Half the in-lamb ewes are pre-lamb-shorn then sent out into the hills and forgotten about until being yarded for tailing starting on October 10. Last year after a 156 per cent tailing, 75 per cent went straight to the works off their mothers. That year’s crop weighed an average 19.87kg with a January 20 mean killing date.
“While everyone else around here is out on a lambing beat, we are developing young grass paddocks,” says Allan.
Ewes are scanned and anything carrying twins goes into an A mob for breeding Perendale replacements. Any with singles will live out their days in a B mob, joining ewes that failed to raise a lamb or meet Allan’s standards. There are no second chances.
For 40 years, Perendale rams have been sourced from Warren Ayers’ Kamahi stud, visible from the top of the Woodrows’ farm. “The goal is to get rams from a farm with worse winter conditions than ours,” says Allan. Last year was one out of the box with only two days with snow on the ground but the year before was the worst with 32 days.
The B mob – roughly one third of the flock - is mated with Suff-Tex rams from Central Otago breeder Robert Gardyne.
About half the hoggets go to the ram, at 57kg plus last year, then run on swedes through winter. Being in lamb keeps hoggets at a manageable size for shearers. And despite no shepherding, they raised some terrific lambs last (2016/2017) season, says Allan.
Tails are left on black-faced, single and hogget lambs, destined for the works rather than breeding and all ram lambs are left entire. Leaving tails on is an idea Allan got off an old drafter. It not only saves about $1/head but it avoids upsetting lambs and causing a growth check at a critical time, when growth rates peak as their mothers reach the height of lactation.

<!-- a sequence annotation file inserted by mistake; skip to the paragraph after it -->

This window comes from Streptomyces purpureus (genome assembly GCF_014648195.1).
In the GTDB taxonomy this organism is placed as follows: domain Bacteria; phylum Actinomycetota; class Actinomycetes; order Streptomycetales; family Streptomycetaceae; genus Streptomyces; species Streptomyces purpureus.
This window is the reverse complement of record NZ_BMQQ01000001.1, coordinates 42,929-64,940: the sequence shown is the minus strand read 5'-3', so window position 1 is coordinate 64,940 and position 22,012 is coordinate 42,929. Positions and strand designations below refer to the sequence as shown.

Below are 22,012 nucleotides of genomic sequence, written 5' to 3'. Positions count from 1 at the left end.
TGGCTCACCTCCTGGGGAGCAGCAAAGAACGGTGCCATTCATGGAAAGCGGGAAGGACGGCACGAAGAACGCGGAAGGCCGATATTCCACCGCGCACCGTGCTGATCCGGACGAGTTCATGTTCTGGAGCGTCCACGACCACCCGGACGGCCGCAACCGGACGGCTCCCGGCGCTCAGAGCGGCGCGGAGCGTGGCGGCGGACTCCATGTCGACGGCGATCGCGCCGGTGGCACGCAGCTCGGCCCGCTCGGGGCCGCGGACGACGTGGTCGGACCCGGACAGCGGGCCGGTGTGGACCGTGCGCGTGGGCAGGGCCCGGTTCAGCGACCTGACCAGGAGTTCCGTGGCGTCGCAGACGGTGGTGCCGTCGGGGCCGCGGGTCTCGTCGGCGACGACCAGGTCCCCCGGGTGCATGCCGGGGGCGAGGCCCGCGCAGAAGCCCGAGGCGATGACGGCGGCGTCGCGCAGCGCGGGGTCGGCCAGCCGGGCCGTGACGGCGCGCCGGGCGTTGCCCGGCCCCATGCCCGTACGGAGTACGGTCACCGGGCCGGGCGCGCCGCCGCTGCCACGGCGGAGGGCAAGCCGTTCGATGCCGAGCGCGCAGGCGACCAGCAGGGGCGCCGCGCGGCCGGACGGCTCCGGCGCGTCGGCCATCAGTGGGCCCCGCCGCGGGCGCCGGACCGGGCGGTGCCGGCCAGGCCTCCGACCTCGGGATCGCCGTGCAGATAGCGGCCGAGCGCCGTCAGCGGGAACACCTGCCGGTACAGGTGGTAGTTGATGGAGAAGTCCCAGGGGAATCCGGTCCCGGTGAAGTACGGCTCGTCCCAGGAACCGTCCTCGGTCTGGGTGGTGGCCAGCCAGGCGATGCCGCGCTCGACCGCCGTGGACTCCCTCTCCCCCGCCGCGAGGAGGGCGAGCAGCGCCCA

Allan’s in the process of shifting shearing from pre-lamb to autumn, when it’s easier to keep sheep dry. Fleeces weigh in at about 6kg on average, well up on early weights as genetics have moved on.
Perendale wool is strong at 37-38 microns but it has good colour, being a bright white, and it bounces back well when squeezed, says Allan.
Cattle work peaks as sheep work slows down on the farm. Mostly Charolais and Hereford X cross calves are bought in then vaccinated and de-horned in May for sale as steers and bulls, 10-12 months later.
“For the same labour input and a bit more tucker we are getting a much bigger animal from Charolais and bulls,” says Allan.
The easiest money Allan says he ever made came from leasing out service bulls to follow up on artificially inseminated dairy cows on the farm next door, then chasing them back through the gate six weeks later.
Gorse, which once covered 80 per cent of the farm, can now be controlled with a hand-gun. Helicopter spraying with Tordon broke the back of the problem in the 1970s when up to 800 litres of the chemical was stockpiled in paddocks.
The farm is subdivided into paddocks of generally 14-17.5 hectares. They top to get rid of seed-heads and thistly patches sheep don’t want to eat. Quality pasture is cut in February and baled by a contractor.
“Clover is king,” says Allan, who prefers natural fertility to nitrogen out of bags, which he’d like to see banned so livestock numbers would drop, reducing pressure on soils and waterways. Superphosphate is used on farm, with 80% spread by truck, as well as serpentine for magnesium, selenium and cobalt.
Six kilometres of Waiarikiki Stream winds through the farm, doubling in volume from one end of the other. Ballance Environment Awards judges noted that 15 years ago the family removed all willows with a digger and sprayed stumps to stop them regenerating. Flax plants have since been planted and seven duck ponds created, five doubling as sediment traps in heavy rain. Native vegetation has been left in gullies, on hilltops and south facing slopes with more shelter planted. Tussocks are valued as lambing shelter.
A nice touch on this winter-cold property is heated dog kennels, warmed with electric units made by Invercargill lamb warmer manufacturer Hecton Products. “The dogs love it. I can even leave the kennel doors open all day in the winter. They don’t go far,” Allan says.
With two teenage children, the Woodrows have added scope for succession by buying an equity share in 1338 ha Judge Creek at nearby Moa Flat, four years ago. Equity partners, Paul and Ruth Winterbourne, farm the property, which supplies Green Ridges with 75% of its calves each year.